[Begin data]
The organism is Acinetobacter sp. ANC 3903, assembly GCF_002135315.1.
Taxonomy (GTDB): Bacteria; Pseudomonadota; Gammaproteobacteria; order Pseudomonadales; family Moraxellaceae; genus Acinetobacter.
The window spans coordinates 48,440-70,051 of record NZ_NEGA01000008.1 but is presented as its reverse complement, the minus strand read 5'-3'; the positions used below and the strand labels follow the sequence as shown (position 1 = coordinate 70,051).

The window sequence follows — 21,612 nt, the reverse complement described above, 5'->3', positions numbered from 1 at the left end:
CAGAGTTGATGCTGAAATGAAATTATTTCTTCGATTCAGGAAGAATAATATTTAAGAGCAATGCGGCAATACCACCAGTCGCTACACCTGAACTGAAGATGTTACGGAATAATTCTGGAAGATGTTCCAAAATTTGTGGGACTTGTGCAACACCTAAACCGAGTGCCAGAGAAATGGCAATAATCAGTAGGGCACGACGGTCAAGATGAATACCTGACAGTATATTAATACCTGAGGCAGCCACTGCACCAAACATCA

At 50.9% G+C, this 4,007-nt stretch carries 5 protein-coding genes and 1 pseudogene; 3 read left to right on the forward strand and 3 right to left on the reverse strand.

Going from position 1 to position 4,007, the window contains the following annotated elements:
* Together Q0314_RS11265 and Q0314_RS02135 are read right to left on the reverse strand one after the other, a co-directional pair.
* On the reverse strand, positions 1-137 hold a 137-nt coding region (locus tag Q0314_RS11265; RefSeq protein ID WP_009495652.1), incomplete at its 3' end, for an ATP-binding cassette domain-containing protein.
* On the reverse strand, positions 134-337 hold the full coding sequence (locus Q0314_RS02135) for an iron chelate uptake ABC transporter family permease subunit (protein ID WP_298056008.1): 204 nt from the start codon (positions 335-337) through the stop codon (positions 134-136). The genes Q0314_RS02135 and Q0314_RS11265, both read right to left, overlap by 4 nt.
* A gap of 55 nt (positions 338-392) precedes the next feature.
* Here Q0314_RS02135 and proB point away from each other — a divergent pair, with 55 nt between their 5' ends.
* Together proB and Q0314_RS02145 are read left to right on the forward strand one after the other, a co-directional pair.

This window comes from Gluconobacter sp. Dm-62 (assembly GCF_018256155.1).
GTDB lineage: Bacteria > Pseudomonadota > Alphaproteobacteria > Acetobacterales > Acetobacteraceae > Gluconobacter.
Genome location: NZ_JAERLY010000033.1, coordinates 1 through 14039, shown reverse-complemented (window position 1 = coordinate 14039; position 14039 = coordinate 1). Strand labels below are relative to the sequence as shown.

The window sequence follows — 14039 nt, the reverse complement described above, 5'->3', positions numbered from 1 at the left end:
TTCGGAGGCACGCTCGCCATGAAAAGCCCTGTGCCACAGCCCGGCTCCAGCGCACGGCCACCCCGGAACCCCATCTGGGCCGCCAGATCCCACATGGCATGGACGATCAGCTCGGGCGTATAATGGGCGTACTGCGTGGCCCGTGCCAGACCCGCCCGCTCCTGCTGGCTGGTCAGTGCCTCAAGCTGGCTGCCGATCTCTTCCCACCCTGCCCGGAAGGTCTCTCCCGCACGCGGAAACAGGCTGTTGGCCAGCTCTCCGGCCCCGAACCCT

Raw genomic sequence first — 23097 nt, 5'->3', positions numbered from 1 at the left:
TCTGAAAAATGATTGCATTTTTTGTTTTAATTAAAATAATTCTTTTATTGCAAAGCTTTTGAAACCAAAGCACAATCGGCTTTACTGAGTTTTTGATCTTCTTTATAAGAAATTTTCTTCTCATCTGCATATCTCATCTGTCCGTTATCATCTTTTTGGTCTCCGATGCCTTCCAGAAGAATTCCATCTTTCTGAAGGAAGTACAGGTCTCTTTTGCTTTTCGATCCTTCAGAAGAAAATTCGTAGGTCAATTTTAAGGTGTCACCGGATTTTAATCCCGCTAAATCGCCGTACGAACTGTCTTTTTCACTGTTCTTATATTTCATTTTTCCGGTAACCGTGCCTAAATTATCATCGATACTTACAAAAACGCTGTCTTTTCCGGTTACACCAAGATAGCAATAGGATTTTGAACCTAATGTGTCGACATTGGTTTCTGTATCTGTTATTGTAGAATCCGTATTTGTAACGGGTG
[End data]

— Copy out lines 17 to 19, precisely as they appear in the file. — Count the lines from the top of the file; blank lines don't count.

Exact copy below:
The window sequence follows — 14039 nt, the reverse complement described above, 5'->3', positions numbered from 1 at the left end:
TTCGGAGGCACGCTCGCCATGAAAAGCCCTGTGCCACAGCCCGGCTCCAGCGCACGGCCACCCCGGAACCCCATCTGGGCCGCCAGATCCCACATGGCATGGACGATCAGCTCGGGCGTATAATGGGCGTACTGCGTGGCCCGTGCCAGACCCGCCCGCTCCTGCTGGCTGGTCAGTGCCTCAAGCTGGCTGCCGATCTCTTCCCACCCTGCCCGGAAGGTCTCTCCCGCACGCGGAAACAGGCTGTTGGCCAGCTCTCCGGCCCCGAACCCT

Raw genomic sequence first — 23097 nt, 5'->3', positions numbered from 1 at the left: